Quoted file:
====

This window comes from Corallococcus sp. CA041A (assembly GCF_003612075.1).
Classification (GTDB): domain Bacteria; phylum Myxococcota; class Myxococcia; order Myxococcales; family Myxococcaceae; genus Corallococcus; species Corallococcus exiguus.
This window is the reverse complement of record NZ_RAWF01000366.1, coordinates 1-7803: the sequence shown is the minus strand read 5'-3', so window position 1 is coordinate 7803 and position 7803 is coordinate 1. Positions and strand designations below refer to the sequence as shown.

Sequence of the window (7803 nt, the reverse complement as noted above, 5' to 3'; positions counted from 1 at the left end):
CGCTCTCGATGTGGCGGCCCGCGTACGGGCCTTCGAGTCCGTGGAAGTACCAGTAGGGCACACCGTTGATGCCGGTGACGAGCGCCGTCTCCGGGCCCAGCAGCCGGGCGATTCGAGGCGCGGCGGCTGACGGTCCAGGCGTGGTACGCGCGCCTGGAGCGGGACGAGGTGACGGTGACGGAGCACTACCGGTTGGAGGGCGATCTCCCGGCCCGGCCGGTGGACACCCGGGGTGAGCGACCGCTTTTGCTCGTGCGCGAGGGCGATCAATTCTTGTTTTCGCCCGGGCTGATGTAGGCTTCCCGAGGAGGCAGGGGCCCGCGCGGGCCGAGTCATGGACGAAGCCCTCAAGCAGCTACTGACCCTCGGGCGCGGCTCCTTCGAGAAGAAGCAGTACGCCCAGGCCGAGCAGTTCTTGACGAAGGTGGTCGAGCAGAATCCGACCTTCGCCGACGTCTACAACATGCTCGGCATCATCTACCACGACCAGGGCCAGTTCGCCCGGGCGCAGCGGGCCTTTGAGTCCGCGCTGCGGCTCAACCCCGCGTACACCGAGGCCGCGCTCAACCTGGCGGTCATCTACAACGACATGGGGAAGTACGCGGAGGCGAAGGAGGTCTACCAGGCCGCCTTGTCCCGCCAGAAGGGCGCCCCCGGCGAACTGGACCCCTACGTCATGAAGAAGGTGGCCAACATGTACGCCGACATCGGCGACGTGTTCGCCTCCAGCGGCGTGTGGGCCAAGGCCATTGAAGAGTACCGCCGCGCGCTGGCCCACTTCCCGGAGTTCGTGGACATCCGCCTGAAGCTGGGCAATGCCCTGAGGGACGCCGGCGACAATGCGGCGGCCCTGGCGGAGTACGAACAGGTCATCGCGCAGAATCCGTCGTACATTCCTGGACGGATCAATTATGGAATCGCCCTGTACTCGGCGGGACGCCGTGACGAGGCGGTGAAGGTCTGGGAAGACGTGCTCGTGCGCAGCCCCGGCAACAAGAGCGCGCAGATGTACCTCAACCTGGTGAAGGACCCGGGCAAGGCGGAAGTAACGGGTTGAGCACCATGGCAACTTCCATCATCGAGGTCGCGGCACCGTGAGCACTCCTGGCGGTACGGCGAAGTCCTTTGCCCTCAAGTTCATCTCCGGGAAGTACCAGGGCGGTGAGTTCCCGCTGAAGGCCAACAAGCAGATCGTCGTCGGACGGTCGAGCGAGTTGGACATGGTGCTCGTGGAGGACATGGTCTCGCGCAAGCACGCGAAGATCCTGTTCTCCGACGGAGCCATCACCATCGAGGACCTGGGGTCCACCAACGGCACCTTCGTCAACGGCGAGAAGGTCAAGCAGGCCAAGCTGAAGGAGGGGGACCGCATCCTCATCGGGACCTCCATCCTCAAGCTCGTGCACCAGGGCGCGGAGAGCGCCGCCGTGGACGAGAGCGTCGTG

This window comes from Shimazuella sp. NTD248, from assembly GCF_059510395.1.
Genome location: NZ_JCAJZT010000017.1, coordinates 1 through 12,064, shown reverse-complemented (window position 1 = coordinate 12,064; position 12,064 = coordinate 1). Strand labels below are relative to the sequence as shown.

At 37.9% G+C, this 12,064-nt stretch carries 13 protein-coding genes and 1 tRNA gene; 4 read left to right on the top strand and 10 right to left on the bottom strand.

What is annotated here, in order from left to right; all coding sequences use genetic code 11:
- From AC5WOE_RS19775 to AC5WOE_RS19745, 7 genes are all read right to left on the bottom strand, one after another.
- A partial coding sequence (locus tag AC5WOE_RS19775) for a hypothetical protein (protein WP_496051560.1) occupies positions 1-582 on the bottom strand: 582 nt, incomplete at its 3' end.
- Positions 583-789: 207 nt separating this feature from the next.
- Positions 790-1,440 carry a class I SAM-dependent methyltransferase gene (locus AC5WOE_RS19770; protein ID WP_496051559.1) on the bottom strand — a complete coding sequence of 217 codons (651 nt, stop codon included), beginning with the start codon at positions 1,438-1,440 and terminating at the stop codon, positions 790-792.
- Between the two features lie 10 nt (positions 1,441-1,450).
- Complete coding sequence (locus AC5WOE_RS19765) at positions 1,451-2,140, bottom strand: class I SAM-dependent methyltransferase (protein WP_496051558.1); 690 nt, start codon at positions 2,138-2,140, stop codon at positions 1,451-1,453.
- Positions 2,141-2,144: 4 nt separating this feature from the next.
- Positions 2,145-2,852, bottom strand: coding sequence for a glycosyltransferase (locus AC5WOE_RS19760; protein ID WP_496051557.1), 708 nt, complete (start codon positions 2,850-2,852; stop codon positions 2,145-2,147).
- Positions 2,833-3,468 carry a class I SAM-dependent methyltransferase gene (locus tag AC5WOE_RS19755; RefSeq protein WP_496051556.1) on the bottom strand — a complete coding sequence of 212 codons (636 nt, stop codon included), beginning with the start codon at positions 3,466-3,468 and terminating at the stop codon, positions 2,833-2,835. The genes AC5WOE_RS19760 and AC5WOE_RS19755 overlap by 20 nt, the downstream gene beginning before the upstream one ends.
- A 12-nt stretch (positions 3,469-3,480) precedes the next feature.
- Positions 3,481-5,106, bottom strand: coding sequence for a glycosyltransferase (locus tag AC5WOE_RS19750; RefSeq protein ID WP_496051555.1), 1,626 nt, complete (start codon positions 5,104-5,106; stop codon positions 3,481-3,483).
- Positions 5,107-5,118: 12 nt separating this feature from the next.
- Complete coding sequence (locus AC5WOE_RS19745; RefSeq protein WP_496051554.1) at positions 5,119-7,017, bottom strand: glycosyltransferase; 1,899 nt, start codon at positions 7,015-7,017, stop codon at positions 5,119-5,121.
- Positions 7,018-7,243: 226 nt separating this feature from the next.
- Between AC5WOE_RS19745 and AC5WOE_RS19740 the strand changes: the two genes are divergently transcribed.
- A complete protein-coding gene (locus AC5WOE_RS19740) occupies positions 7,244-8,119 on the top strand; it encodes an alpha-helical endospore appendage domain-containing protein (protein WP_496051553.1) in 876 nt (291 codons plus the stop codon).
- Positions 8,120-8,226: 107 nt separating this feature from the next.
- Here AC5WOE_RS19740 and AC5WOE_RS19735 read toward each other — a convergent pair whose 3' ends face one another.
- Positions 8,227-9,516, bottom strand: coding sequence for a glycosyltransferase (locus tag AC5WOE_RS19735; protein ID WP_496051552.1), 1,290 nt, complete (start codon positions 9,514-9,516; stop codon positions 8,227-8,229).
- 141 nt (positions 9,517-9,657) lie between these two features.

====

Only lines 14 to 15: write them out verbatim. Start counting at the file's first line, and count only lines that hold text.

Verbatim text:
- Between the two features lie 10 nt (positions 1,441-1,450).
- Complete coding sequence (locus AC5WOE_RS19765) at positions 1,451-2,140, bottom strand: class I SAM-dependent methyltransferase (protein WP_496051558.1); 690 nt, start codon at positions 2,138-2,140, stop codon at positions 1,451-1,453.